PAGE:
What about you – do you haggle?  Are you hard core or more of a softie like me?  Do you have any other tips to share?

Be sure you don’t miss the rest of the series:
Shop Yard Sales Like a Pro
Have a Plan
What I Buy
See the Potential

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  1. says

    I tend to haggle like you do – more of a soft approach, and if something really is a great price, I’ll pay the asking price. I can’t wait for the yard sale season to start in earnest.(We woke up to snow this morning, so it’s not quite here yet.)

  2. says

    Awesome tips!! Thanks for coming to my NIFTY THRIFTY PARTY last week. Stop by today, because you have been featured at this weeks party. Please feel free to grab my starfish featured button (you can find it under my header) for your blog.


  3. says

    I’ve been garage sale-ing and “negotiating” for nearly 40 years. Even so, these are excellent refreshers. Thanks for sharing.

  4. says

    Thanks for this. I always need a reminder to haggle. It’s not my strong suit. Like you, I feel guilty trying to get someone to deal with me when I know they are hardly going to make anything on their sale and things are already cheap. But I am equally, or more cheap and have set a standing $5 limit per item. Somehow that stops me from spending more. I’m a rule keeper. I even keep my own rules. Ha! It has to be knock me over nostalgic to make me budge…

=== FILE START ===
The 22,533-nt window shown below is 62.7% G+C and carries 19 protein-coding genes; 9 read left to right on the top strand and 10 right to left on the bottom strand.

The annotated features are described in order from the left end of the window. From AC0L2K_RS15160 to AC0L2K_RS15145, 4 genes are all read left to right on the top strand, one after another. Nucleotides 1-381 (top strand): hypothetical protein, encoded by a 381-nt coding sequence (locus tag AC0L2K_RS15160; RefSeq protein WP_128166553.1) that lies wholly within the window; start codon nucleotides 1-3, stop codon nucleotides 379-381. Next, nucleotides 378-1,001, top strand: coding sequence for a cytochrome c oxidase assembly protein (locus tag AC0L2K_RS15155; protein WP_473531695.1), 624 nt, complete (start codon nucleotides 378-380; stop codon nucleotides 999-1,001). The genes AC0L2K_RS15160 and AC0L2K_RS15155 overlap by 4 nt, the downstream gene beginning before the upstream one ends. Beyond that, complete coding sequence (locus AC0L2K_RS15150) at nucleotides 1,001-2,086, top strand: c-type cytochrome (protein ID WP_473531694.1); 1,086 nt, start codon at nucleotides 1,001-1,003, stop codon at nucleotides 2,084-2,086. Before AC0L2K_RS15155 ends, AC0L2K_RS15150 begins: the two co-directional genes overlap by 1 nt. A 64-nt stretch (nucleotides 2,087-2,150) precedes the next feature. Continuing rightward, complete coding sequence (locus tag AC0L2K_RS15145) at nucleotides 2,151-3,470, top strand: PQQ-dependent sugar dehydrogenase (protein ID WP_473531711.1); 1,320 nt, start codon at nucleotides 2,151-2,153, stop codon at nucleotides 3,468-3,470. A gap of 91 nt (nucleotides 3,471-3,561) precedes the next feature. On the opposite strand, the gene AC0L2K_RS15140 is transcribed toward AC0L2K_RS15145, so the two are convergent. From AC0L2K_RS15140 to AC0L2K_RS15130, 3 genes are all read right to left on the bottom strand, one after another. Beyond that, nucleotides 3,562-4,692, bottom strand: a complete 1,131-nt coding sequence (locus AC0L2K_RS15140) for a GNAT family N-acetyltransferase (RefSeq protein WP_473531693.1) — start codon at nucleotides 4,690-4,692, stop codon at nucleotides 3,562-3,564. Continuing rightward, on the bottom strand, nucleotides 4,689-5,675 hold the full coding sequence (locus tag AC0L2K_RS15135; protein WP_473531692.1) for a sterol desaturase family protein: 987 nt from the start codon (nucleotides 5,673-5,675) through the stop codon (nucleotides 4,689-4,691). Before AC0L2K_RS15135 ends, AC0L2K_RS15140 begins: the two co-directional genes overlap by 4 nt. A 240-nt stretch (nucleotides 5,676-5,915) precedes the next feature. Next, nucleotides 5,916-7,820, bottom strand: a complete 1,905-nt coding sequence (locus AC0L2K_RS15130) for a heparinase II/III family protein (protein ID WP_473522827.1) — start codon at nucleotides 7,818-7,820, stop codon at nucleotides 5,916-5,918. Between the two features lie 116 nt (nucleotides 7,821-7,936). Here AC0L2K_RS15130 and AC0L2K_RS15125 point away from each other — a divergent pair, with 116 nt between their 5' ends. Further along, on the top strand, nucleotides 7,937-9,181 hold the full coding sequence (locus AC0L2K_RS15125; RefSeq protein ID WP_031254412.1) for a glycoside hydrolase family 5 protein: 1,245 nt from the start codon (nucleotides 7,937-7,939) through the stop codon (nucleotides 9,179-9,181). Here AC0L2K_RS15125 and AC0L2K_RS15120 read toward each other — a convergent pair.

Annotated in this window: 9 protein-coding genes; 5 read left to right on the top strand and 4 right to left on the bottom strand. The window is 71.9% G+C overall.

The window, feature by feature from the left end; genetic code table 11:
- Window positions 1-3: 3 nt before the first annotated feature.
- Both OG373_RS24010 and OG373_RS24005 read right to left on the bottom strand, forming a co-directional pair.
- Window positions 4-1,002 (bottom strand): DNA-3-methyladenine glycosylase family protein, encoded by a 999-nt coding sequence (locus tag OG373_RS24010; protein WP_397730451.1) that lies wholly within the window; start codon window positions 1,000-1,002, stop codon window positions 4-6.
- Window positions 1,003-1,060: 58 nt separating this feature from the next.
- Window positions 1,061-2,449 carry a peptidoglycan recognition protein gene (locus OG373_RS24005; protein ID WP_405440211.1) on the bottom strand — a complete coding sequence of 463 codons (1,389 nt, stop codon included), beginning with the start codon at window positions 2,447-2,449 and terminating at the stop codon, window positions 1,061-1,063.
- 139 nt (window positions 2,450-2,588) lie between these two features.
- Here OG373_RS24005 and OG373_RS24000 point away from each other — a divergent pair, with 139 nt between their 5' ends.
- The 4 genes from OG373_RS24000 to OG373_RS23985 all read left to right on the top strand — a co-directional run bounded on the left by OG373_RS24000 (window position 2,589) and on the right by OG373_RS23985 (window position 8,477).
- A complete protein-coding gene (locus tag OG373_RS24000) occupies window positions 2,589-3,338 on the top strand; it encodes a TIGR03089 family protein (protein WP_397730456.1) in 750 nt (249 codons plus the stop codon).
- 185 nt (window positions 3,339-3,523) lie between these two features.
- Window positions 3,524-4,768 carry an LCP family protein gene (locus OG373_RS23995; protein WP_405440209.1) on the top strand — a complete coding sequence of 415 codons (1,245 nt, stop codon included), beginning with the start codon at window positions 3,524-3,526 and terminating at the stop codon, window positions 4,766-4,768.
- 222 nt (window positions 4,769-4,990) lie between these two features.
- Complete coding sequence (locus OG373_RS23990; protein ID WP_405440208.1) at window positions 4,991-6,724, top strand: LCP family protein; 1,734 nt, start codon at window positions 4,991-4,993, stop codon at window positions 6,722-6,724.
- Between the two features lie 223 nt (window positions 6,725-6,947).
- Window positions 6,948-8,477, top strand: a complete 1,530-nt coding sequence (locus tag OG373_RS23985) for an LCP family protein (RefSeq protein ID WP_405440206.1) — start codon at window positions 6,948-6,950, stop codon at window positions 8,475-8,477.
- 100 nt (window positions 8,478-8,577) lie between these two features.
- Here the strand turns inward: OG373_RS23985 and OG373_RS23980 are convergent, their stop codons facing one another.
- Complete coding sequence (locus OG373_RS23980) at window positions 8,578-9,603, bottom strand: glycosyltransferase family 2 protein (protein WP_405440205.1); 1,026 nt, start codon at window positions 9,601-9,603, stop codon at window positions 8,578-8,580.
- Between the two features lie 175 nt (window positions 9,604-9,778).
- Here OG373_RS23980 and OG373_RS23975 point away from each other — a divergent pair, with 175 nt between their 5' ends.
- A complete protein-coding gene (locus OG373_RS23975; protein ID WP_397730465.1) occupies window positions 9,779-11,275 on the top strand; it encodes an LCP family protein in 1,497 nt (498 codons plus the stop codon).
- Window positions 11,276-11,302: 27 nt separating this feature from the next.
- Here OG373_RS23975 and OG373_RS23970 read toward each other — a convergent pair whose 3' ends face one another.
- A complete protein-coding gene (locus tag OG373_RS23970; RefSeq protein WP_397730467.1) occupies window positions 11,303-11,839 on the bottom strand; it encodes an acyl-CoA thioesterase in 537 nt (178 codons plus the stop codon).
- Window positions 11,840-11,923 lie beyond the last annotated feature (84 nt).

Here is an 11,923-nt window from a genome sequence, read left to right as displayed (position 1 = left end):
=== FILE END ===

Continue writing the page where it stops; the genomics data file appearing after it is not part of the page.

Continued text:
5. says

    I went into your project gallery and was so delighted with all your wonderful projects. You are so talented! I’m following now. (I’m also a fan of your Yard Sale series.)

  6. says

    I have only just begun to pluck up the courage to haggle (I achieved my first successful haggling at a French Flea Market a couple of weeks ago) and I think your comments about doing it nicely are spot on. Show you are not a push over, be prepared to walk away but don’t be pushy or mean. I employed your tactics and got four items for the starting price of two!
    Nicki Rochead recently posted…Catching Bright Sparks – An Ash Catcher For A BrazierMy Profile

    • Carrie says

      Nicki, first of all, how awesome that you got to shop at a French flea market! That sounds amazing! And it sounds like you did a great job haggling. I always like to walk away knowing that I got a great deal but also knowing the other person can feel good about the sale as well.

  7. Vikki says

    I loved your comments. Over the years those are the same rules I have employed. Today I went with my daughter and saved her over $40 over the course of the day. She won’t haggle, but I will. I realized a long time ago insulting someone is not only rude, it doesn’t work. When people do that at my own yard sales I walk away from them!

    • Carrie says

      Vikki, Awesome job saving $40! It definitely pays to haggle – and really at places like yard sales and flea markets, it is expected! And the old saying definitely applies in this case – you catch more flies with honey than vinegar. Being nice is definitely the way to get a better deal and feel better about yourself at the same time.

  8. says

    Great article! I think one of the best ways to get a good price is to be aware of current market values in your area by checking what things are going for on Craigslist, Facebook yardsale sites, and in thrift stores. That way you will know if someone is asking too much for something. Also, leaving some wiggle room is helpful. Say someone was selling something for $40, I may offer $20, knowing that we can probably settle for $30. If I offered $30 right away the seller may have counter offered $35.